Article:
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'I am very lucky that I accidently end up here' — Law Yi Er.
This is a story about how a coincidence can give a start to new profession you may never have thought about. Yi Er Law is a foreign student of a medical university, who is now developing a Moscow startup on the international market. In the new interview with the business development manager of Impulse Neiry, Yi Er tells about how she manages to study and work, difficulties and success, effective learning of foreign languages, and about the Impulse Neiry team, of course.
You are the first foreign employee at Impulse Neiry. Please, tell us where are you from and why did you move to Moscow?

I came to Russia from Malaysia in 2014, it was 6 years ago. Malaysia is a multiracial and multilingual country, just like Russia actually. I am a Chinese and therefore Chinese is my mother tongue and English is my second language.

I moved to Moscow to study at the Pirogov Medical University and I am supposed to be graduating in July but now nobody knows for sure because of the pandemic.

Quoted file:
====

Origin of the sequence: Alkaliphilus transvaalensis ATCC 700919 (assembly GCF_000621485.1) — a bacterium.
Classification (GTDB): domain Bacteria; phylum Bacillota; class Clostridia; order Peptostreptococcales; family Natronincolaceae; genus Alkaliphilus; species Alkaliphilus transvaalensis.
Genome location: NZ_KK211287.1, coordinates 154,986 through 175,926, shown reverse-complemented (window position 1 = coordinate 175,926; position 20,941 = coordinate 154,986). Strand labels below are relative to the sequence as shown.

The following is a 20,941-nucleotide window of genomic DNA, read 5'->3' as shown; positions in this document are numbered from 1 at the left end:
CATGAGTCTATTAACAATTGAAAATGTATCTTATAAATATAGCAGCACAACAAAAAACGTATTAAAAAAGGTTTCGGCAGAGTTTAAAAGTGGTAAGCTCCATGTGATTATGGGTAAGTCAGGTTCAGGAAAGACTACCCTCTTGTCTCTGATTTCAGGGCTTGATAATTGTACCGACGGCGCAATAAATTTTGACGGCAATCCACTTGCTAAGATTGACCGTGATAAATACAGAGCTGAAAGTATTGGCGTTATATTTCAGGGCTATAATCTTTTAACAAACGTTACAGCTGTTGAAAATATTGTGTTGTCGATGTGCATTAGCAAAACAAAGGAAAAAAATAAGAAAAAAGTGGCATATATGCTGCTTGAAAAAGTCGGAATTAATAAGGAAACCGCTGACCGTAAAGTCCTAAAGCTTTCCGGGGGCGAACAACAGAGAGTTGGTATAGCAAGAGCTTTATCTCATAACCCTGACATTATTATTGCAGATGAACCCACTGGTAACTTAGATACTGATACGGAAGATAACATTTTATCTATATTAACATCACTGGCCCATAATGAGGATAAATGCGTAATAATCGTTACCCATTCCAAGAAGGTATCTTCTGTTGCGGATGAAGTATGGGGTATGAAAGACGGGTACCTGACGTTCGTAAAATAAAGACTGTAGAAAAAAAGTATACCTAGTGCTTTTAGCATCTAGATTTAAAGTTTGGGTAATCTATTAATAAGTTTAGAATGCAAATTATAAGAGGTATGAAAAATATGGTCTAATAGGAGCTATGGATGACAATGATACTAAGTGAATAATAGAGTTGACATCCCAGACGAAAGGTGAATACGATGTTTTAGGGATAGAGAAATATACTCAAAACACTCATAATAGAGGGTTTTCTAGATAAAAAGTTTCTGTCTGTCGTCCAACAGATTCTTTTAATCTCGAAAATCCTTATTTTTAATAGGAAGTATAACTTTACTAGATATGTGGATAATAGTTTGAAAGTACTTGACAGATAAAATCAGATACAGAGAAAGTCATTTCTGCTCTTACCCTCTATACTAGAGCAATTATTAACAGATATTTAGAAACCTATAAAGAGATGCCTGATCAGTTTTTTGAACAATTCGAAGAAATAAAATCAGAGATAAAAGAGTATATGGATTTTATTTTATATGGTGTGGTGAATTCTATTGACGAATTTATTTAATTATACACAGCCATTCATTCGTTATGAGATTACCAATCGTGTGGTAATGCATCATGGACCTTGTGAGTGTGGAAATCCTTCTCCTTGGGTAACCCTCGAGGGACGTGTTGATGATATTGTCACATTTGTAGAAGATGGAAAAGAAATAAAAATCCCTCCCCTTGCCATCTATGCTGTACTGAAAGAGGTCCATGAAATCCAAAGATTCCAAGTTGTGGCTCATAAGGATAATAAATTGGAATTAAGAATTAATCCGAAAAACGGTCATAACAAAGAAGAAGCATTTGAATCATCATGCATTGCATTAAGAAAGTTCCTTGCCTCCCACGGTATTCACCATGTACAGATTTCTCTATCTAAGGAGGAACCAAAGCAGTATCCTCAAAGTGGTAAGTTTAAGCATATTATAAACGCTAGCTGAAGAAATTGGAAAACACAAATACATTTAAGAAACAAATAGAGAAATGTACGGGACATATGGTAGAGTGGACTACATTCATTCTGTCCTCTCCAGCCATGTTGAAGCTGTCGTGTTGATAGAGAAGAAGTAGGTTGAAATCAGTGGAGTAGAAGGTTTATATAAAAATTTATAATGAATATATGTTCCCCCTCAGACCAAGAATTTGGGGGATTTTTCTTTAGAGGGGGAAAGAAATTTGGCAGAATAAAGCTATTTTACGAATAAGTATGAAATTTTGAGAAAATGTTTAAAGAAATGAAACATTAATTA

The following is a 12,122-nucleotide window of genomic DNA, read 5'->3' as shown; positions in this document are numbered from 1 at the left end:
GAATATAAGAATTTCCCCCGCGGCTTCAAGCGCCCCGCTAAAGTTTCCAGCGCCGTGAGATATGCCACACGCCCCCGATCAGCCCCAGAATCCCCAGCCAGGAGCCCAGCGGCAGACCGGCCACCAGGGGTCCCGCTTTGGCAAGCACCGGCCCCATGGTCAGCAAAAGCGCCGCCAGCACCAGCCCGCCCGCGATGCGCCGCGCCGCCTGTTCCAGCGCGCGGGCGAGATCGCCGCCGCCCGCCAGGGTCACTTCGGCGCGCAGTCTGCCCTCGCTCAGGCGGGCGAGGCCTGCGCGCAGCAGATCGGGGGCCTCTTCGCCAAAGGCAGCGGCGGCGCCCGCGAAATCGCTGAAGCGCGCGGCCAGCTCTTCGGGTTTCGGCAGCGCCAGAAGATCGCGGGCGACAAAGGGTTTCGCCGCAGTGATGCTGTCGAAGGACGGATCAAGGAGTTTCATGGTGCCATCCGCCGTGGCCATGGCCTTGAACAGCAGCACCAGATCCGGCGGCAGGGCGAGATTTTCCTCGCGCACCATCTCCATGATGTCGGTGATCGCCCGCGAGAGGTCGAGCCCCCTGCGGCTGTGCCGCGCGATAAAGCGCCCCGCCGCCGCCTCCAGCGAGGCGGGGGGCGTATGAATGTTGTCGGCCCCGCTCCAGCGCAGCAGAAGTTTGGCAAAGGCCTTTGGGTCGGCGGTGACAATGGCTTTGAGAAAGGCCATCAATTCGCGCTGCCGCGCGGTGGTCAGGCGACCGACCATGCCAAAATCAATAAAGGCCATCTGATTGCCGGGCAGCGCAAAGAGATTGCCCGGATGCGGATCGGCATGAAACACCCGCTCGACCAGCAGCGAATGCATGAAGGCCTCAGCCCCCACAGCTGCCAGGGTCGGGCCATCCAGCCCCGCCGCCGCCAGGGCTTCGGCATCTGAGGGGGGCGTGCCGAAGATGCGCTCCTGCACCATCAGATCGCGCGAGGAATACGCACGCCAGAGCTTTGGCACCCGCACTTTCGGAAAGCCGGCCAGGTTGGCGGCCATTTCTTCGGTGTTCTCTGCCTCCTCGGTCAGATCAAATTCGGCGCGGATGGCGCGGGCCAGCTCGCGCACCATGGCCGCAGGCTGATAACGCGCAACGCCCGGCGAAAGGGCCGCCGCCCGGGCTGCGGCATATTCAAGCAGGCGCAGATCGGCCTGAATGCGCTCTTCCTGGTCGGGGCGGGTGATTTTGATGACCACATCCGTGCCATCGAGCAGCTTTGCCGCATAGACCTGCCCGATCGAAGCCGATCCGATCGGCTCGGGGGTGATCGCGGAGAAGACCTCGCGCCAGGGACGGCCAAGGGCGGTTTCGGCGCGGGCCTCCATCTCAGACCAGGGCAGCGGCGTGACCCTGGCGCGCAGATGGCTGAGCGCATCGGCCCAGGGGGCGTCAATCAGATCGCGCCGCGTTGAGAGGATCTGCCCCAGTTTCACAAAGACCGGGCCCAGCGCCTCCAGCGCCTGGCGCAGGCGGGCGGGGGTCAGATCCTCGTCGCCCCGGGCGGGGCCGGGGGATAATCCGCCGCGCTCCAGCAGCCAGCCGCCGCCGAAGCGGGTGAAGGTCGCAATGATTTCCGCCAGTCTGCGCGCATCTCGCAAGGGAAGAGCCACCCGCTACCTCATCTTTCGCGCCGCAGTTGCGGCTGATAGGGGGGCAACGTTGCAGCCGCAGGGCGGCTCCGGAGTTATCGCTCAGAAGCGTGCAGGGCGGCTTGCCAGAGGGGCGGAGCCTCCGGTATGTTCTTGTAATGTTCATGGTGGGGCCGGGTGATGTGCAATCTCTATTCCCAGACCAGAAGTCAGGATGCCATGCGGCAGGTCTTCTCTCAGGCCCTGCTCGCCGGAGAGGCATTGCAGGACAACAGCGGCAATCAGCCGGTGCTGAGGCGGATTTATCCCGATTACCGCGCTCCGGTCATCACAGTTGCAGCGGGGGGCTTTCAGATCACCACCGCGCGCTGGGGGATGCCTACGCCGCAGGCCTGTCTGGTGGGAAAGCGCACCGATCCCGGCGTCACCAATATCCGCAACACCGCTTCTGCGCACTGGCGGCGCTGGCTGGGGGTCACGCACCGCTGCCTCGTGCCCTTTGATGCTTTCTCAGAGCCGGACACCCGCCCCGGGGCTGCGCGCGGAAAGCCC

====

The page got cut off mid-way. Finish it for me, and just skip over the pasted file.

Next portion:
What is your specialization? And what medium of instruction is used?

I'm about to graduate from the faculty of general medicine. It is my degree and it takes 6 years. After this, I get to choose which specialization I want to proceed with.

The classes were conducted in English for the first three years and the last three years — in Russian. It is important because as medical students we have to communicate a lot with patients and doctors. I speak Russian — read textbooks, I can understand lectures at the university — everything about medicine in Russian. But if we are talking about casual conversation, it could be hard for me.

It is no secret that it is really hard to study medicine. But this did not stop you from finding a job…